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Merton’s analysis of the Law of Unintended Consequences (LUC) criticizes rational choice theory, a cornerstone of modern economics. Section 4.1 takes a brief excursion into rational choice theory and will illuminate what Merton (and his successors) were reacting to and why. Following that, we will review the prevailing cognitive explanation for psychological triggers of LUC, in four parts. Section 4.2 provides a brief history of the research collaboration by Amos Tversky and Daniel Kahneman, who pioneered the study of distortions in judgments and choices from a cognitive perspective. Section 4.3 surveys the current “catalog” of cognitive factors that provoke LUC. Section 4.4 provides an overview of parallel research on judgment errors that arise when people make predictive judgments about the dynamics of changing situations. These cognitive factors are underappreciated triggers of LUC. Section 4.5 sketches a dynamic model that explains how these cognitive factors act to distort critical decision-making. Section 4.6 closes by identifying the cognitive biases that most strongly influence the phases of the critical decision-making process presented in Chap. 2.
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Ericsson and Simon [ 10] describe techniques for interviewing experts adapted from field sociologists. Secondary sources include internal corporate documents, regulatory filings and annual reports, articles, interviews, case studies and books.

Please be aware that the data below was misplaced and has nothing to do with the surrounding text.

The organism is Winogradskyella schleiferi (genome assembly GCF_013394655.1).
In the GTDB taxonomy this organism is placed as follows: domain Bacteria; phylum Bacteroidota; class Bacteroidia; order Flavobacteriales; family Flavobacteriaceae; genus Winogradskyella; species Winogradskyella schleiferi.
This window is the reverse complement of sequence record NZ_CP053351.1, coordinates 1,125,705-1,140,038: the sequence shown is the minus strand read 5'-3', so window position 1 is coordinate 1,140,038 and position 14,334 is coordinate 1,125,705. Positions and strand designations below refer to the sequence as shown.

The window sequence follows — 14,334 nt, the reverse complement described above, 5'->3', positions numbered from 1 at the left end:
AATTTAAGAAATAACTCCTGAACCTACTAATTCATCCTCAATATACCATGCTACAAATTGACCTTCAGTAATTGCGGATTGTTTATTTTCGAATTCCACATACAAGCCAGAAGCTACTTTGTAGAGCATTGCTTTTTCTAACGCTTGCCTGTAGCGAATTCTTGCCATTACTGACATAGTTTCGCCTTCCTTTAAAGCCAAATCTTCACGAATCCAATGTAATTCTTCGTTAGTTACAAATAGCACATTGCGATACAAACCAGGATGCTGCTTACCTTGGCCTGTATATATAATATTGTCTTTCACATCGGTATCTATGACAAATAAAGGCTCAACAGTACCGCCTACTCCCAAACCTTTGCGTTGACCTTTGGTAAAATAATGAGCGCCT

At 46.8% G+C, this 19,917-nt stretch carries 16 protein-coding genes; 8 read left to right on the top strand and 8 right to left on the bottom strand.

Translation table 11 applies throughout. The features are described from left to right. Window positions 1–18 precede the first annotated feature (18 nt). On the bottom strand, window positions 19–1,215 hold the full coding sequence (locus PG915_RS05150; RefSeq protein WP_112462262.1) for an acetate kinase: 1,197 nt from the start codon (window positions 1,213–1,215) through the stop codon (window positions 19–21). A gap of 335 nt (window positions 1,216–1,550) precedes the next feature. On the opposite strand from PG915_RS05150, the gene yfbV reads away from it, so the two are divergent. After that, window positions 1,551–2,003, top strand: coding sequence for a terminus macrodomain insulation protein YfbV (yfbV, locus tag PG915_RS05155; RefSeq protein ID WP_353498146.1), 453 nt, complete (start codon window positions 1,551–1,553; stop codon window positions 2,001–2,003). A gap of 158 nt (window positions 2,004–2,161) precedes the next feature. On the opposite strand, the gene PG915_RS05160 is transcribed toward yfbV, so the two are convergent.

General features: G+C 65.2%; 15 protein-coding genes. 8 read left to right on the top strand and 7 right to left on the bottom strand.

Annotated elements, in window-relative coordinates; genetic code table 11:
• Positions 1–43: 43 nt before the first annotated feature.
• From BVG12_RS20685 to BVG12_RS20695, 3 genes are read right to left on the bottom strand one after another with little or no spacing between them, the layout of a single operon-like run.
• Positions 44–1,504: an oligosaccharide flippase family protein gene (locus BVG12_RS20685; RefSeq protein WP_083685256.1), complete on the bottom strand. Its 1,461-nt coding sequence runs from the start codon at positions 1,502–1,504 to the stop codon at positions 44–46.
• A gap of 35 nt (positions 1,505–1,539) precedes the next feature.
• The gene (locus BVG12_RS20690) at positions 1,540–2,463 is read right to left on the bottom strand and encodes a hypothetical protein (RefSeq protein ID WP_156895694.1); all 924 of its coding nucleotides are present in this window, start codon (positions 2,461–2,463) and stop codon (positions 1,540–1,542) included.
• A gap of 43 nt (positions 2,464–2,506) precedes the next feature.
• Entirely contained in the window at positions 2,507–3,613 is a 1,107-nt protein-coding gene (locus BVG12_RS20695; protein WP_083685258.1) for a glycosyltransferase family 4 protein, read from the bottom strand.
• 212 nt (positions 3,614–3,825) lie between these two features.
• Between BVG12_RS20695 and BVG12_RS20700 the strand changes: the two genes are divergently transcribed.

We ignore neuroscientific accounts that go deeper still, trying to identify the brain structures and biochemical processes that ground cognitive activity. In 1936, cognitive psychology, economics, and decision theory had not advanced to a point where Merton could have drawn on them to produce a rigorous scientific explanation a la Mendelian heredity.
Coherence also requires that an individual has a unique preference for each outcome (although there can be ties). Completeness means that for any two preferences, one is identical to, greater than, or less than the other. Consistency hinges on transitivity: if a person’s preference for A is greater than that for B and their preference for B is greater than that for C then their preference for A is greater than for C. Finally, no preference is less than itself (i.e., it is reflexive). Hargreaves Heap and Varoufakis [ 16].
The critique presented here is based on observations of human behavior and cognitive scientific theories. Other objections to rational choice theory have been raises of a more practical, methodological nature, such as determining exactly factors contribute to utility, how should they be estimated, and how should values be confirmed. Levin and Milgrom [ 26].
Taleb [ 45].
As Merton [ 31] notes, rationality does not ensure success: actions that represent the most probable means of attaining desired ends may fail, while irrational actions such as hunches may succeed in achieving desired outcomes.
For example, in criminal law, punishment amounts to a cost to be traded off against ill-gotten gains. Rational choice theory underpins game theory (cf. Sect. 9.3) and is commonly used to analyze problems in ethics, social and political philosophy.